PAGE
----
A protester holds a missing person's notice for bookseller Lee Bo
Hong Kong - AFP
Hong Kong bookseller Lee Bo, who went missing three months ago and surfaced in China, is already on his way back over the border after a brief return home, local media reported.
British citizen Lee, 65, returned to Hong Kong Thursday after disappearing in late December, in a case that has raised alarm over Beijing's tightening grip on the region.
But Lee crossed back into the mainland Friday, just a day after he arrived, according to local media who followed him to the border.
"It's a release with Chinese characteristics," China expert Willy Lam of the Chinese University of Hong Kong told AFP.
"The fact of the matter is that he has not really been fully released... he needs to report back to China," he said.
Lee is one of five Hong Kong booksellers who went "missing" in recent months -- the other four are now under criminal investigation on the mainland linked to trading illegal books in China.
The men all worked for the Mighty Current publishing house, which produced salacious titles about political intrigue and love affairs at the highest levels of Chinese politics.
Lee's case caused the greatest outcry because he was the only bookseller to disappear from Hong Kong, prompting accusations that Chinese law enforcement agents were operating in the semi-autonomous city, illegal under its constitution.
Three of the other booksellers went missing from southern mainland China and one from Thailand in October.
Lee had returned to Hong Kong Thursday, where he insisted a missing person case on him should be dropped and that he was a free man.
He told Hong Kong's pro-Beijing Phoenix TV Thursday that he "may need to return to the mainland multiple times to assist in the investigation".
Lee vowed not to sell "fabricated books", according to Chinese news portal thepaper.cn, and said he would no longer run Hong Kong's Causeway Bay bookstore, outlet for Mighty Current's titles, which remains shuttered.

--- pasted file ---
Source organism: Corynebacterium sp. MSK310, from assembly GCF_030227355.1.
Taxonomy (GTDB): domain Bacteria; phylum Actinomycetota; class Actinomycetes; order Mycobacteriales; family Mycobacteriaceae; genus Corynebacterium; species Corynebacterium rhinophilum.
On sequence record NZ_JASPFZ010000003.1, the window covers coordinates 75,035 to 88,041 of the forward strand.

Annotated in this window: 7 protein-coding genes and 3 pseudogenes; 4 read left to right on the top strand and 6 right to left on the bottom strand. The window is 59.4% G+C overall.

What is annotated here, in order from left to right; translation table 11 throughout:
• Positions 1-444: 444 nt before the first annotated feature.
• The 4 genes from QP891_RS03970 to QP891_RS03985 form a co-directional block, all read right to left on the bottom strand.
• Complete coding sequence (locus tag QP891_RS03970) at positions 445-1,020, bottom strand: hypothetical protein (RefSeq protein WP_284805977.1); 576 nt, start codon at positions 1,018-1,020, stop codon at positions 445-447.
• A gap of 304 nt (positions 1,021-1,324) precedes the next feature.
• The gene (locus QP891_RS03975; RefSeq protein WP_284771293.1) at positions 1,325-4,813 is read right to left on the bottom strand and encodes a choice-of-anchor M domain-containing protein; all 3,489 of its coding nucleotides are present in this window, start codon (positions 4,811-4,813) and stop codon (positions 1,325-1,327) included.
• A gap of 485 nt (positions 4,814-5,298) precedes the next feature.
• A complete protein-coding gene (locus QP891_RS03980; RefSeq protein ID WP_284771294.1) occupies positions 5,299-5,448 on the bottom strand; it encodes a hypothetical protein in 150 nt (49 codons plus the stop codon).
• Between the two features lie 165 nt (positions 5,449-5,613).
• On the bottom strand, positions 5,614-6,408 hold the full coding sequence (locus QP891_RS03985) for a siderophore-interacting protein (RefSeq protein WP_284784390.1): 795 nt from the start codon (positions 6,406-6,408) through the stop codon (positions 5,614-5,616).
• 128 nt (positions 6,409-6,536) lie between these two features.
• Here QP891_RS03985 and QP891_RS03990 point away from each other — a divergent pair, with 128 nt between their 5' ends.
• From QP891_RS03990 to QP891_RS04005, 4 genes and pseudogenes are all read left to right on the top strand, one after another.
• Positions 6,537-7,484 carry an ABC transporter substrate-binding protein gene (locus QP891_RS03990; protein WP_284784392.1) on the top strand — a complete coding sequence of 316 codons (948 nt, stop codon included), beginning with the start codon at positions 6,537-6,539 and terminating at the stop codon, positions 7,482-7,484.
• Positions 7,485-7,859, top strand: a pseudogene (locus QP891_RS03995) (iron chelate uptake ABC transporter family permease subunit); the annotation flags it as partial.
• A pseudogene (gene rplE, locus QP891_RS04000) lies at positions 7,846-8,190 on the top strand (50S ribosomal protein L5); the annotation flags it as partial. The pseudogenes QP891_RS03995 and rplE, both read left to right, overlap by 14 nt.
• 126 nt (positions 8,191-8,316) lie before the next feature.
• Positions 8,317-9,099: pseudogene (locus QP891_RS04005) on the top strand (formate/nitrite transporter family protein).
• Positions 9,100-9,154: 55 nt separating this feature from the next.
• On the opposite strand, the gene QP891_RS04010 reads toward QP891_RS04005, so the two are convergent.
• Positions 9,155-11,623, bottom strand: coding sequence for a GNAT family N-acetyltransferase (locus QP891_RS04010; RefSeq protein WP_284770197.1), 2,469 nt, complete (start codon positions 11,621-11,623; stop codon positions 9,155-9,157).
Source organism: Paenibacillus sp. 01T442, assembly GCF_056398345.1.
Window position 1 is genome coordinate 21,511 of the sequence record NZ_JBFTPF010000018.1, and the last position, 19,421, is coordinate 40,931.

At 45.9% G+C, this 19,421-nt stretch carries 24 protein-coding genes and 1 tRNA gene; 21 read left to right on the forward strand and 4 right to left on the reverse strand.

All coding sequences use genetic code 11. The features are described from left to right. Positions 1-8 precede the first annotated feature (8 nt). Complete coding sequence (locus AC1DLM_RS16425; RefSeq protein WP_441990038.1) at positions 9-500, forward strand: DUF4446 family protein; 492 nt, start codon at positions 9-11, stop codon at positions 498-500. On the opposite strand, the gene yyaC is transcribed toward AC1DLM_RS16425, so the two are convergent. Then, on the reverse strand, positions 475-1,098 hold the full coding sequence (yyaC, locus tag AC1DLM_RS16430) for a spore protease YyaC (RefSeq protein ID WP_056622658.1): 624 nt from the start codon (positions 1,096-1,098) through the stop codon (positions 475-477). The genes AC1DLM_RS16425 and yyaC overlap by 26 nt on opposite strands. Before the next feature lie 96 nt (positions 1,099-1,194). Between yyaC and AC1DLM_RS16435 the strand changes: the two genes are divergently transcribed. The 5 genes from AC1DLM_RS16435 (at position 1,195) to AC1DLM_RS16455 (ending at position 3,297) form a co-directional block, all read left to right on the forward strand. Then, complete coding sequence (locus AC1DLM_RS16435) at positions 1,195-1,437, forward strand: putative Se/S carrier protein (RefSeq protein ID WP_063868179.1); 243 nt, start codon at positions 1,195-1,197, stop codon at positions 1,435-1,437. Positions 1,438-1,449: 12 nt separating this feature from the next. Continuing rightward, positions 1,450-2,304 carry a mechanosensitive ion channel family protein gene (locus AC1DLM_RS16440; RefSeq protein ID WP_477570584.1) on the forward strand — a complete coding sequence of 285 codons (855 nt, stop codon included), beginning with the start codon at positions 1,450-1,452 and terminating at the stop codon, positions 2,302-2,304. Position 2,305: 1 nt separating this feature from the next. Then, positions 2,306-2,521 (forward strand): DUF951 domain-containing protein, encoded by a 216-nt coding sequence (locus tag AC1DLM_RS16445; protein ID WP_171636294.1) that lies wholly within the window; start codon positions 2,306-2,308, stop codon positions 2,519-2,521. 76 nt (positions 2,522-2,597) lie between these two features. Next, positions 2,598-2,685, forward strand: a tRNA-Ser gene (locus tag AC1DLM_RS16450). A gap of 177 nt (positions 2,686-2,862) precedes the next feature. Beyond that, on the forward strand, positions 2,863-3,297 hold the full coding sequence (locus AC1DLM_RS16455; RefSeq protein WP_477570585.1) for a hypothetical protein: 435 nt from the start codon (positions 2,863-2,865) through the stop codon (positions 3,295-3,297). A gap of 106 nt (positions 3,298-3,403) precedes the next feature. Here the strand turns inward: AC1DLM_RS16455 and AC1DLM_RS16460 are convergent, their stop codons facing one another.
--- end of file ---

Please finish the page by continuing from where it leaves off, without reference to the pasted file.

"The homeland is very prosperous and formidable. I am very proud to be Chinese," it quoted him as saying.
- 'Hard to believe' -
Lee told reporters Friday he would return to China with his wife to pay respects to his ancestors. He has also said he would be prepared to bring his autistic son to the mainland, praising China's medical treatment as "advanced".
"Before, there was a time I was afraid to go back to the mainland, because I heard that some people had got into trouble because of these books," Lee said outside his Hong Kong apartment block Friday.
"The problems have been solved."
Asked whether he had been abducted from Hong Kong by security agents, Lee answered: "It's not convenient for me to say."
Smiling and laughing nervously, Lee was escorted into the back of a black people carrier. Soon after, he was spotted at the border.
Immigration officials refused to confirm whether Lee had crossed back over to China.
"It's now becoming a pattern, it really just makes it even harder to believe that the so-called released booksellers actually have freedom," said Amnesty International's China researcher William Nee.
Bookseller Gui Minhai, a Swedish citizen, confessed to trying to smuggle illegal books into China in a television interview in February.
Colleagues Cheung Chi-ping, Lui Por and Lam Wing-kee blamed the company's illegal book trade on Gui.
Cheung and Lui returned to Hong Kong earlier this month on bail, but are reported to have quickly gone back to the mainland.
The case has drawn international criticism, with Britain saying it believed Lee had been "involuntarily removed" to the mainland, in a "serious breach" of an agreement signed before Britain handed Hong Kong back to China in 1997, which protects the city's freedoms for 50 years.